With Ramadan just around the corner, we wanted to share details of what daily life is like in the Gilgit-Baltistan area during the holy month. Life goes on as usual, but with an added sense of inspiration and community.
"As subsistance-based farming communities that are based at high altitude, men and women cannot take too much of a break during Ramadan. Even during the heat of the summer, they will be working hard in the sun while fasting. Children still attend school and help with chores at home and in the fields. Pregnant women still fast and work in the fields. Iftar is shared at the mosque every night by the men and children. The women break fast at home together. Girls usually stop going to the mosque around the age of 9 when they begin to fast. Boys tend to start fasting later, when they are closer to 15. During Eid, families go from home to home in the villages visiting their family members. Food made with local ingredients like barley, apricots, walnuts, and potatoes are prepared. Sweets, biscuits, tea, and soups are brought during the visits." - Ghulam Muhammad, MD Baltistan Region.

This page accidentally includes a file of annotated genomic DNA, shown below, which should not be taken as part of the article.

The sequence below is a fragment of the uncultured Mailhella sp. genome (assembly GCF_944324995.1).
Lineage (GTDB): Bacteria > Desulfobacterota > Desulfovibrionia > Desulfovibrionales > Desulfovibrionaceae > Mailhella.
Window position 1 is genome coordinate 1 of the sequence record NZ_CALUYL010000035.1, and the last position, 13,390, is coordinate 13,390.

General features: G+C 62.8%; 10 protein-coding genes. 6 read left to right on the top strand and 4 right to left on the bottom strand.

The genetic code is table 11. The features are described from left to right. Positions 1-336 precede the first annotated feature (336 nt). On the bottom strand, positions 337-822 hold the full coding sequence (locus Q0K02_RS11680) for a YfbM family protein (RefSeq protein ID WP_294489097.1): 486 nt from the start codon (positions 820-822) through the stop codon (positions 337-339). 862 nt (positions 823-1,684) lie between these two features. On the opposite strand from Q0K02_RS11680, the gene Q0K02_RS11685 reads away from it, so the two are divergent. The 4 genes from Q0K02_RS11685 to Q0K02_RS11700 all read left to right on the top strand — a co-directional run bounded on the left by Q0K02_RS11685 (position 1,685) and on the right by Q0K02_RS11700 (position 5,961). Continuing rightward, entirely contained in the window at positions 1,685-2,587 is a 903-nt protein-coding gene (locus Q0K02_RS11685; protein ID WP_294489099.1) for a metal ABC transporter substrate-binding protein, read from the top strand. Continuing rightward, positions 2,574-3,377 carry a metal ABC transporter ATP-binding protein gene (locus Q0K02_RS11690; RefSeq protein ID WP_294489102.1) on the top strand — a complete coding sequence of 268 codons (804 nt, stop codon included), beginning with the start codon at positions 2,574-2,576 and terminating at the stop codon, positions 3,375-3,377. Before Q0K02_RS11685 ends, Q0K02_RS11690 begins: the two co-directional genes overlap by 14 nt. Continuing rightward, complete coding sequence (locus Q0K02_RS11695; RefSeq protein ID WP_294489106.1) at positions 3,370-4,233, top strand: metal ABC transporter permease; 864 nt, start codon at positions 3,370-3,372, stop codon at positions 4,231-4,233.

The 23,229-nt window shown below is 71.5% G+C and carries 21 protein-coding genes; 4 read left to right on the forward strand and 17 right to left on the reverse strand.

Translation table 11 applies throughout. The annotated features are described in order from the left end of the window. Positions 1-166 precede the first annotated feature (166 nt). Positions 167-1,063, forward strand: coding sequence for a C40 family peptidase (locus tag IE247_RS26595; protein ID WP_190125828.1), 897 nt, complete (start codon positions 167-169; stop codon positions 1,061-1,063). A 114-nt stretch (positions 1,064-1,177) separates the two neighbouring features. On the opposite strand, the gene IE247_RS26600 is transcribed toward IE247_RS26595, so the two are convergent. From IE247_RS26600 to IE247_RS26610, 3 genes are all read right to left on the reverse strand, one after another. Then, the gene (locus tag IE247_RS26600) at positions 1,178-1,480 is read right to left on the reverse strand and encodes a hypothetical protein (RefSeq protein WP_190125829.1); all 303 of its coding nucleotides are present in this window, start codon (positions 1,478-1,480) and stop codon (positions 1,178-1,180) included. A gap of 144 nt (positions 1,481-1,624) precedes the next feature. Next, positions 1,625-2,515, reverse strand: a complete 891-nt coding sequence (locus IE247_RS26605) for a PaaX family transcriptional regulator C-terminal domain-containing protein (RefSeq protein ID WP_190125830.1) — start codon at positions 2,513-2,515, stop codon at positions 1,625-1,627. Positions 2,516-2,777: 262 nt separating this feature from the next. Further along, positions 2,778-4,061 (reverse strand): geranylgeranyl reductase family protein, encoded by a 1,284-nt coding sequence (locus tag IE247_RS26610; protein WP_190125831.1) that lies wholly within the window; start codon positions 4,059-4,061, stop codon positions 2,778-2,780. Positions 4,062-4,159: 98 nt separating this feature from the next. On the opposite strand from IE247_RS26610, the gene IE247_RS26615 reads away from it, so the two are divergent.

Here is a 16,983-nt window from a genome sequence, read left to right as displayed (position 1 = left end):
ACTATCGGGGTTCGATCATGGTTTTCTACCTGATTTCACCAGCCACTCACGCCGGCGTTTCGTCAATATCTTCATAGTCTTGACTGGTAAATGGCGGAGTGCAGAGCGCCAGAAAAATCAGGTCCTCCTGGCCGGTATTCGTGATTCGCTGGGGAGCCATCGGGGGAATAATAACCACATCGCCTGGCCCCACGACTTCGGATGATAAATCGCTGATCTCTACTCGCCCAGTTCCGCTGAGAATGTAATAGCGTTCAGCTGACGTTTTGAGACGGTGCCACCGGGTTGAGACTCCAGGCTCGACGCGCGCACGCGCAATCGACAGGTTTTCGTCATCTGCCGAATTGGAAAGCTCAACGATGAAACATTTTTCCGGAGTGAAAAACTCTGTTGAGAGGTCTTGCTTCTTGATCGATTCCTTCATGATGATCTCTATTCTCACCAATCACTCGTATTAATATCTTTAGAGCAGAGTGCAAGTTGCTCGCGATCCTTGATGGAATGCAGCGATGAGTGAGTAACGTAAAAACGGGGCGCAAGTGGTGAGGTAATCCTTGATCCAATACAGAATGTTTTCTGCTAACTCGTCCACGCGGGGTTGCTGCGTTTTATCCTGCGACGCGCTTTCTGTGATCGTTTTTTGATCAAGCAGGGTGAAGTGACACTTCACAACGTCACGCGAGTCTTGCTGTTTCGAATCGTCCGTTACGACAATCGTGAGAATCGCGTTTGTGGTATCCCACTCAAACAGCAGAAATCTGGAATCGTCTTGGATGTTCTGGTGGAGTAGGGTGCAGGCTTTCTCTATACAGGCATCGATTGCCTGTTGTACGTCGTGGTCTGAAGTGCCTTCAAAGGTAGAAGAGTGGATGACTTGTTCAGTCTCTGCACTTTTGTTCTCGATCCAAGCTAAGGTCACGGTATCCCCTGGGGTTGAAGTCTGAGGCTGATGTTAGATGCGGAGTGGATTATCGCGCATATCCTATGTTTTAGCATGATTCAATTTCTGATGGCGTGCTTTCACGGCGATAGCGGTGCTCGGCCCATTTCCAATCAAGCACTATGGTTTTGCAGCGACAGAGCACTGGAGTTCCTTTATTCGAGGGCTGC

With support from people like you, Iqra Fund's commitment to families in Gilgit-Baltistan remains strong. We hope you will strengthen this further by providing us with your Zakat contribution this year.